By 1880 antisemitism was a popular political movement
            and later Elizabeth Foster-Nietszche used her brother's books to give cover to the new antisemites.

            No genuine anti-semite would have had a lifelong friendship with Hermann Levi son of a rabbi or permitted him to perform at Bayreuth.

            •  Nietzsche had a troubled relationship (1+ / 0-)
              Recommended by:
              chingchongchinaman

              with his sister because of Foster.  That's an interesting situation.  At one point, as I recall, she left Germany with Foster to create some kind of Aryan utopia in South America, but that collapsed and they had to return to Germany.

              I'm not that impressed with Wagner's relationship with Levi.  "See, I'm not a racist!  I have a friend who's a Jew!"  Consistency is the hobgoblin of small minds, and Wagner's mind wasn't that small.  Apparently that relationship wasn't based on reaching out a loving hand to the Jews but on other matters.

              The history of Aryan racial pseudo-science (not anti-semitism) has deeper roots, going back to philology.  This might be something you know, but if not, it should be interesting.

              Philology, Racism and Aryanism

              The discipline of philology entered a new phase after Sir William Jones announced his discovery in 1786, of the ancient mother tongue that originated both the Indian and the European languages. This ancient mother tongue was later referred to as Proto-Indo-European. Jones’ discovery1 initiated the revaluation of all languages, both living and dead, to reassert their historical and prehistorical connections...
              The early philologists thought that they could trace the journey of the German race using the similarities of language in a trail leading back to India.  In this theory, an ancient race of people known as the Aryans were the forefathers of the Germanic people who migrated north and west.
              Inscriptions of a Sanskrit-type language found in Germany were deemed to be the oldest in Europe and led many German philologists to conclude that Proto-Indo-European had entered Europe via the German plane, which in turn was used to create the theory that the Teutonic peoples were direct descendents of the Aryans, otherwise known as Aryanism...
              Cool, eh?  This is one of the reasons Himmler became so focused on Asian antiquities.  He wanted to find evidence to support this and a snowballing pseudo-science that had grown around this Aryan connection.

              The way all this began to snowball together during the 19th century (and well before Wagner even knew what a Jew was) is fascinating stuff, in a kind of Da Vinci Code way.  Philology became serious academia.  By coincidence, maybe, Nietzsche's own phD was in classical philology and he was chair of the philology department at Basel before wandered off into his unique poetry headspace.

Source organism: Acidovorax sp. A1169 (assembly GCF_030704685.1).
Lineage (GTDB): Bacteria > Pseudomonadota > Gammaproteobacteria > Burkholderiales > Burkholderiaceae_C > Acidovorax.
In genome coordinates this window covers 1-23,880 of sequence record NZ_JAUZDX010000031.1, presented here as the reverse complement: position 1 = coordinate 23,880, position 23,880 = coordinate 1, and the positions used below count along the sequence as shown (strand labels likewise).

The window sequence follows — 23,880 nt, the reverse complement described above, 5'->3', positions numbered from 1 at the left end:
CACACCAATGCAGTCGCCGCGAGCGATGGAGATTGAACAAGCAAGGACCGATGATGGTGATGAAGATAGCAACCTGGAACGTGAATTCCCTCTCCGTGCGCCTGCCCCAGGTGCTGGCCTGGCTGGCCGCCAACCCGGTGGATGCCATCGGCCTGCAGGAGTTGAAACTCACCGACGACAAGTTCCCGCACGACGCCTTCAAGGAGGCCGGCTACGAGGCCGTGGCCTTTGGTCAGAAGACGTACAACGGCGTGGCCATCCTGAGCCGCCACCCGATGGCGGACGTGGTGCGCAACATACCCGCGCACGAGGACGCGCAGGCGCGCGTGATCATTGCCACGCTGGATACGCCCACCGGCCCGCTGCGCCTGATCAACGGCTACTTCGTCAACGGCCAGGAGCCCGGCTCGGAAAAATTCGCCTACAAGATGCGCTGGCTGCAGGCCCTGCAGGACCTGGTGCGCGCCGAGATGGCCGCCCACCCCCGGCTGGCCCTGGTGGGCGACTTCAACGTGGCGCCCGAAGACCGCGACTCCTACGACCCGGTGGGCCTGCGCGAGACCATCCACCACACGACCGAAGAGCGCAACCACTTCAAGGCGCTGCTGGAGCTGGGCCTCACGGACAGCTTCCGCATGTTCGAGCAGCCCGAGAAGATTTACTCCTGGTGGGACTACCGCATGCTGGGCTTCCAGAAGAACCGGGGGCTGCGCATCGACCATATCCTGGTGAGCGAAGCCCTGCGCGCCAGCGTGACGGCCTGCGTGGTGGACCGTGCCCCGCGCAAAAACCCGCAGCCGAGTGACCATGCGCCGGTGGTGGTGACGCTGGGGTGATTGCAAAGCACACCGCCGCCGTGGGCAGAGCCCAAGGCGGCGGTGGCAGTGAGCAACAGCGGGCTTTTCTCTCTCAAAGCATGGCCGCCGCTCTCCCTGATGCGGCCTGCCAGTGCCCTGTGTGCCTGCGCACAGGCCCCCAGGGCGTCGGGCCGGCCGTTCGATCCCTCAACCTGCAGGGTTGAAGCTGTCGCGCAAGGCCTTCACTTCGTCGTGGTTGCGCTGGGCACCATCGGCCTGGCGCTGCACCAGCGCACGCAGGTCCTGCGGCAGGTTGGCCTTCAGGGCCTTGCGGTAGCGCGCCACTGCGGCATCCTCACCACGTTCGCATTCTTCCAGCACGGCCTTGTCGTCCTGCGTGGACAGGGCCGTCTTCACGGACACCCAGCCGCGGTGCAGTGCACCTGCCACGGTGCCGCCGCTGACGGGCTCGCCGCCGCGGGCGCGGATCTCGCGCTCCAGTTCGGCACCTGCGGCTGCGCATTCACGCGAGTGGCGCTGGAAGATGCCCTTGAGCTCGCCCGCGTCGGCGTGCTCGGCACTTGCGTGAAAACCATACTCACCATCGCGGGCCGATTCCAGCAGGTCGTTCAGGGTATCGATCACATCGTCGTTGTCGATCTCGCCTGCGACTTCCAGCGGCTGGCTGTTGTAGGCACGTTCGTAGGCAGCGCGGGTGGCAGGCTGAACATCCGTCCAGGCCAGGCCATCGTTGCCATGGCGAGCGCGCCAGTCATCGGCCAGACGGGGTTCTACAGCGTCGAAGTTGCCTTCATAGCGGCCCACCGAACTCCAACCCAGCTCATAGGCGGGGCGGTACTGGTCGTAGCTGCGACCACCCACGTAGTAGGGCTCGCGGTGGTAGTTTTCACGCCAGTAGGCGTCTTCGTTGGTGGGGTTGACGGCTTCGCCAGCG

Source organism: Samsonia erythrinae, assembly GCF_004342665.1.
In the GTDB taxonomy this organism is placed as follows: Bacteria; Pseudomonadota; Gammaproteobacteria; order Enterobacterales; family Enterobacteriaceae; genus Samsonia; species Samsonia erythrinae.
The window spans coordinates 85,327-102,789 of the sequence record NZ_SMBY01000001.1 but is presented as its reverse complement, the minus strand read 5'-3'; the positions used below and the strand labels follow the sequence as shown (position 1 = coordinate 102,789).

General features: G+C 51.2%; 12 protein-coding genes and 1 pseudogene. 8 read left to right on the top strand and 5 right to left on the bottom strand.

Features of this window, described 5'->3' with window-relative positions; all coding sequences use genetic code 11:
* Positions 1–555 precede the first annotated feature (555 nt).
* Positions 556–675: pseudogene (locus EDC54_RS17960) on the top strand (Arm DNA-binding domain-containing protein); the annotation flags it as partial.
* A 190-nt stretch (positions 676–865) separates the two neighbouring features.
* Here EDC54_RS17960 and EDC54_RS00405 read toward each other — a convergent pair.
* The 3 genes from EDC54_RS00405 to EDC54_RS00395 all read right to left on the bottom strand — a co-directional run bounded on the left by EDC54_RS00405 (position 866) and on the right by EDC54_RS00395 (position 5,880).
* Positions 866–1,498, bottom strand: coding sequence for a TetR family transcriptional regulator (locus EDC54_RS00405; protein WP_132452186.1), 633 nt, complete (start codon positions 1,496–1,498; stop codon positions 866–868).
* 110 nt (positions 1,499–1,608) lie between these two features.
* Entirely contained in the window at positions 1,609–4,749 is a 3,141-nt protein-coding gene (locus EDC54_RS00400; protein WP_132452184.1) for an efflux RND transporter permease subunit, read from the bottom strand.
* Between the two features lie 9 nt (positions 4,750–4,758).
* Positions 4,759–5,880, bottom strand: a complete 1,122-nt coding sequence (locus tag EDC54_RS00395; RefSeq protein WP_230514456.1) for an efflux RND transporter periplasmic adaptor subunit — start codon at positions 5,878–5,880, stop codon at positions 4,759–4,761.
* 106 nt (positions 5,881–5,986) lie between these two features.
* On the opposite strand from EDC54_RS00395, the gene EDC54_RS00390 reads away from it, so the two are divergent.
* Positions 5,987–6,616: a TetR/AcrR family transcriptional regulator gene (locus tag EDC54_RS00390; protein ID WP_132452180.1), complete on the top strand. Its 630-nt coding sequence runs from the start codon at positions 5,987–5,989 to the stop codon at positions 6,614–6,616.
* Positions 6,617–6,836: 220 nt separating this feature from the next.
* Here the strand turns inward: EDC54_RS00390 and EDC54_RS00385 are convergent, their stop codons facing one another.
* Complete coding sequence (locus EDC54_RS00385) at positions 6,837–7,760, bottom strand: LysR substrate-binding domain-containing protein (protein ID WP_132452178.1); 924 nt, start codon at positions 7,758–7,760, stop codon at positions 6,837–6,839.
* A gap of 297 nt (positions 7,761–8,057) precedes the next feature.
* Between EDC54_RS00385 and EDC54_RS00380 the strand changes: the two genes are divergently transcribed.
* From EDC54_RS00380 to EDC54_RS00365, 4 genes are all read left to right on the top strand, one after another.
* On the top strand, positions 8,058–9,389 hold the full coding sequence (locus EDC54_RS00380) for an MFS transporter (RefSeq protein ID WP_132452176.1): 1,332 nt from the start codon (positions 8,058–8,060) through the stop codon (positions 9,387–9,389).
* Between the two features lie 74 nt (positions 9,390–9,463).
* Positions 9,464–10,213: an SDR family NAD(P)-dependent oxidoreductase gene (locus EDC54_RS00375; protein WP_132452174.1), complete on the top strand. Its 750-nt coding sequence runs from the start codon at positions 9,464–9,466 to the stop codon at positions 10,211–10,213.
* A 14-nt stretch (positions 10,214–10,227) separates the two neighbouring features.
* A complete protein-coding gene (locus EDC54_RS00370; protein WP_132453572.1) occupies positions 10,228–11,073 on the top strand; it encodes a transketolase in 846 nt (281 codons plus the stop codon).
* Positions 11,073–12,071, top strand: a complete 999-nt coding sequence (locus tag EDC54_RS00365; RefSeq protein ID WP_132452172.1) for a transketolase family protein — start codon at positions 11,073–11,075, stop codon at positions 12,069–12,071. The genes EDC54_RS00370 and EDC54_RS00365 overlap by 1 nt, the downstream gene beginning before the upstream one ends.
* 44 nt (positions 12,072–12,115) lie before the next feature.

Interesting, from Wiki, under the heading of Classics:

              Philology
              Further information: Philology
              For the journal, see Classical Philology (journal).

              There is a surviving tradition of Latin philology in Western culture connecting the Roman Empire with the Early Modern period.[3] The philology of Greek survived in the Byzantine Empire until the fall of Constantinople, and was re-introduced in Western Europe in the Renaissance.

              Classical philology was a major preoccupation of the 19th-century German[clarification needed] education system, which became "the paradigm for higher education" throughout Western culture.[dubious – discuss]

              Although less dominant than it used to be, philology retains a central role in classical studies.[4]So the groundwork for the pseudo-science was already established and growing before Wagner started publishing his screeds.  What he brought new to it was a kind romantic spiritualism of a mythical German past.

              Politically, though, aside from his nationalism and racism, he was a democrat, small D, so we have to give him credit for that.

              •  don't know all the details of the Nietzsche..... (1+ / 0-)
                Recommended by:
                Dumbo

                .....family history, but my understanding is that Elisabeth, FN's sister, was responsible through her own racism of the taint that attached to her brother's philosophical writings, after his death.

                "It's only in books that the officers of the detective force are superior to the weakness of making a mistake." (Wilkie Collins, The Moonstone)

                by chingchongchinaman on Sun Mar 03, 2013 at 10:15:49 PM PST

                [ Parent ]

                •  Feh. I blame Nietzsche for that. (0+ / 0-)

                  His language was over the top and macho sounding for stylistic reasons, and that created its own appeal to reinterpret it.  His sister wasn't the problem.  

                  I'm not into Nietzsche.  I'm just kind of pleased and amused that my reading in all that ever became useful.

                  The one good thing I took from Nietzsche was the idea that there was no correct moral system, and that all moral systems are just reflective of the culture they exist in.  Everything else he wrote about was pretty much bullshit.  He tried to apply Darwin's ideas of evolution, survival of the fittest, to the morality of cultures, the same way Marx was doing it with economics and the same way Schoenberg was clumsily trying to apply it to music.